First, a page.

The UK is testing a new drug: A drug to prevent a person from being infected with the coronavirus and developing the disease is the goal of a trial launched in the United Kingdom. Antibody therapy could provide 6-12 months of immunity against the disease. And it could be given as emergency treatment to hospitalized patients and nursing home guests. In this way, contagions of vulnerable subjects can be avoided. The drug could also be dispensed to people living in families where someone has contracted the coronavirus.
Professor Catherine Houlihan, a virologist at University College London Hospitals NHS Trust (UCLH), explains that if this treatment works, we can prevent people exposed to the virus from developing the disease linked to Covid-19. “It would add another element to the arsenal of weapons developed to fight this terrible virus.” The virologist added. According to The Guardian, the drug has been developed by UCLH and AstraZeneca. The pharmaceutical company – together with the University of Oxford – has also created one of the vaccines against the coronavirus.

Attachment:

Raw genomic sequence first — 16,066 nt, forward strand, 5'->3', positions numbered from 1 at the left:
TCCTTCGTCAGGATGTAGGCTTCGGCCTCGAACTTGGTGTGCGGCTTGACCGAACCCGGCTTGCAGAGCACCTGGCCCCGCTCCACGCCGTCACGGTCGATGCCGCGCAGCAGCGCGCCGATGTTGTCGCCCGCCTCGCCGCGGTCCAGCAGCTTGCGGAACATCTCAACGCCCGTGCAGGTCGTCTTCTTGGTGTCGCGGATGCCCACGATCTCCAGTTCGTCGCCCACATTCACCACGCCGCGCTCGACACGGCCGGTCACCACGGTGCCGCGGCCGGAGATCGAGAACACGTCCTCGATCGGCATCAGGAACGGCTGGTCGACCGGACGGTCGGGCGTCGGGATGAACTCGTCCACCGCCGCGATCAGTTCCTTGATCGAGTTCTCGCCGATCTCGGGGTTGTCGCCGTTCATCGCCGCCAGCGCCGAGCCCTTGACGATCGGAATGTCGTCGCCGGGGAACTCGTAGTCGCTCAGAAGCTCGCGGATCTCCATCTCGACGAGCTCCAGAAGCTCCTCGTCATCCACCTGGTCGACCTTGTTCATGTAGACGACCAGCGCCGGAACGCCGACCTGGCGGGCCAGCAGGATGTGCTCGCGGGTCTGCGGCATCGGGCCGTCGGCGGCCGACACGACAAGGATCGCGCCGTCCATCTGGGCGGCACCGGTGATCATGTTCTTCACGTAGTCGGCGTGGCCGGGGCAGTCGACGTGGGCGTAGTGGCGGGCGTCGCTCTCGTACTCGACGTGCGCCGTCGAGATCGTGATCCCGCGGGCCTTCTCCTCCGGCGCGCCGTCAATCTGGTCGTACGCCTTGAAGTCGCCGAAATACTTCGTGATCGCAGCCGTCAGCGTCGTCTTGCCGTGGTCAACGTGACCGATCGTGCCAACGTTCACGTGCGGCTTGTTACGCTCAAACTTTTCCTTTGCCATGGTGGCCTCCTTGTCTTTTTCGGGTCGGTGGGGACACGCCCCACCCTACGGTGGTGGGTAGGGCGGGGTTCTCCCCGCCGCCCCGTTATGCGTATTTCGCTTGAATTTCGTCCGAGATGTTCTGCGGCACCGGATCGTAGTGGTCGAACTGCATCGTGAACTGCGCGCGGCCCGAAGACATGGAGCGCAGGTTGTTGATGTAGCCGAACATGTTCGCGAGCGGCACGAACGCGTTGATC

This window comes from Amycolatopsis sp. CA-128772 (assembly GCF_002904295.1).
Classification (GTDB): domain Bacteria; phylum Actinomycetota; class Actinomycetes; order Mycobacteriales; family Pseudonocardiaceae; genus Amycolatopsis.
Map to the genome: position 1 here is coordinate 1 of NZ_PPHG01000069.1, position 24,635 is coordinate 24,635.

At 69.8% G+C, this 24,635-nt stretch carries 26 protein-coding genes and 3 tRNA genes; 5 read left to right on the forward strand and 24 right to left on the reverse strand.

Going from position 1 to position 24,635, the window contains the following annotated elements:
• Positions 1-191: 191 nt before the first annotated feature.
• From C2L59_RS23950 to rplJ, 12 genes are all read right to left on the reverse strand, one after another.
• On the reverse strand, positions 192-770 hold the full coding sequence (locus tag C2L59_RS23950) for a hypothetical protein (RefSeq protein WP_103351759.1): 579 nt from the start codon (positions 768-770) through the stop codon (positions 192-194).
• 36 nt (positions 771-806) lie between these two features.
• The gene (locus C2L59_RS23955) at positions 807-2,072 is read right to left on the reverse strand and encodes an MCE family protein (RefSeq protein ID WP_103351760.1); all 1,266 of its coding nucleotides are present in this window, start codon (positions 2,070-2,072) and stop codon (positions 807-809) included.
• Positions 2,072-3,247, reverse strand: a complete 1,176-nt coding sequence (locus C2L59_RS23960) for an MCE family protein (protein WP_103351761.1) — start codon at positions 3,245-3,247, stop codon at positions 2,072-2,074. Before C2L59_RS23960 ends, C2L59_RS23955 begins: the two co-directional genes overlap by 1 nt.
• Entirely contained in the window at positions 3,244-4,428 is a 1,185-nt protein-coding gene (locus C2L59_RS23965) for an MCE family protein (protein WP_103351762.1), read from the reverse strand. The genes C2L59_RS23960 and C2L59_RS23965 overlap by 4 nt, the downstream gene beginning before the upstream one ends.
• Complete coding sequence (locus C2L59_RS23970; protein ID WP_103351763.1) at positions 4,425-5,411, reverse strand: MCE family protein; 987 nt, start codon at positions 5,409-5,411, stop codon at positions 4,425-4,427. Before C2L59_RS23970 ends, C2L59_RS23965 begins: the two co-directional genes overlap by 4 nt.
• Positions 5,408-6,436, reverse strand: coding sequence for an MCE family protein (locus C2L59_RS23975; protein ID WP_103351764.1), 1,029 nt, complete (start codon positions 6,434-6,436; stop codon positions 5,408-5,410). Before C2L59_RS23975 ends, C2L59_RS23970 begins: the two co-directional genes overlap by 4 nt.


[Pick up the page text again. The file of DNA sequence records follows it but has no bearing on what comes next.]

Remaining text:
The goal of the study is to show that the antibody cocktail protects against Covid for a period of between six and twelve months. The subjects involved in the trial receive two doses, one after the other. If it were to be approved, it reads, the treatment will be offered to someone who has been exposed to Covid-19 in the previous eight days. The drug could be available from March or April if the go-ahead from the national regulatory body arrives. “To date, we have administered the drug” to 10 participating subjects – staff, students and others – who have been exposed to the virus at home, in a healthcare setting or student classrooms,” Houlihan said.
The immediate protection that the drug promises could play a vital role in reducing the virus impact until everyone is immune. The vaccination campaign is undertaken using the Pfizer/BioNTech blow and is supposed to take until next summer. NHS England expedited the vaccine administration this week following criticism from hospitals management, GP leaders, and the former health secretary Jeremy Hunt that it was taking too long.
The drug includes a long-acting antibody aggregate known as AZD7442, which has been produced by AstraZeneca. Rather than immunoglobulins provided by the body to help fight contamination, AZD7442 utilizes monoclonal antibodies created in a laboratory. It’ll certainly be interesting to see if these trials are efficacy. Scientists worldwide agree that any new therapies must be researched, examined, and tested safe before Governments consider introducing them.